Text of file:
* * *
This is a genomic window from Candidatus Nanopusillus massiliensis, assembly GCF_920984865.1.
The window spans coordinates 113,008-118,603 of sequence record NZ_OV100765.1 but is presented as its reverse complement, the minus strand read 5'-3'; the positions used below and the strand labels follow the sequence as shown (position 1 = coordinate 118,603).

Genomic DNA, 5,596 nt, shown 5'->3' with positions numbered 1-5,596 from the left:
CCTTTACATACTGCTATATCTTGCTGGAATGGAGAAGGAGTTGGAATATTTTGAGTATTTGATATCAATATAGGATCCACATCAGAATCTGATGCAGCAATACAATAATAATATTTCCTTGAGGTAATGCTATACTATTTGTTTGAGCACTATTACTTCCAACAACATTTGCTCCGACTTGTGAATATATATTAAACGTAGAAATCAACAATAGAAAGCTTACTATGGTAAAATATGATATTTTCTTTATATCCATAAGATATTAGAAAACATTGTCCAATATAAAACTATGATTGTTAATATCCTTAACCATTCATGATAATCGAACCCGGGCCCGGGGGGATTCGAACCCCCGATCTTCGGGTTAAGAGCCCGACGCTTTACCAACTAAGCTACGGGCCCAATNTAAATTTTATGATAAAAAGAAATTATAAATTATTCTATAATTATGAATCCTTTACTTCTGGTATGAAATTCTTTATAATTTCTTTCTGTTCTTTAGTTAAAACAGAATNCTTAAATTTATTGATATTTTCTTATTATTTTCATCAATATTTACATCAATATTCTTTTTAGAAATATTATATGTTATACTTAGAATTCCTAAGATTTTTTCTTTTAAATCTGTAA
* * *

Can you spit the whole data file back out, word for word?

This is a genomic window from Candidatus Nanopusillus massiliensis, assembly GCF_920984865.1.
The window spans coordinates 113,008-118,603 of sequence record NZ_OV100765.1 but is presented as its reverse complement, the minus strand read 5'-3'; the positions used below and the strand labels follow the sequence as shown (position 1 = coordinate 118,603).

Genomic DNA, 5,596 nt, shown 5'->3' with positions numbered 1-5,596 from the left:
CCTTTACATACTGCTATATCTTGCTGGAATGGAGAAGGAGTTGGAATATTTTGAGTATTTGATATCAATATAGGATCCACATCAGAATCTGATGCAGCAATACAATAATAATATTTCCTTGAGGTAATGCTATACTATTTGTTTGAGCACTATTACTTCCAACAACATTTGCTCCGACTTGTGAATATATATTAAACGTAGAAATCAACAATAGAAAGCTTACTATGGTAAAATATGATATTTTCTTTATATCCATAAGATATTAGAAAACATTGTCCAATATAAAACTATGATTGTTAATATCCTTAACCATTCATGATAATCGAACCCGGGCCCGGGGGGATTCGAACCCCCGATCTTCGGGTTAAGAGCCCGACGCTTTACCAACTAAGCTACGGGCCCAATNTAAATTTTATGATAAAAAGAAATTATAAATTATTCTATAATTATGAATCCTTTACTTCTGGTATGAAATTCTTTATAATTTCTTTCTGTTCTTTAGTTAAAACAGAATNCTTAAATTTATTGATATTTTCTTATTATTTTCATCAATATTTACATCAATATTCTTTTTAGAAATATTATATGTTATACTTAGAATTCCTAAGATTTTTTCTTTTAAATCTGTAA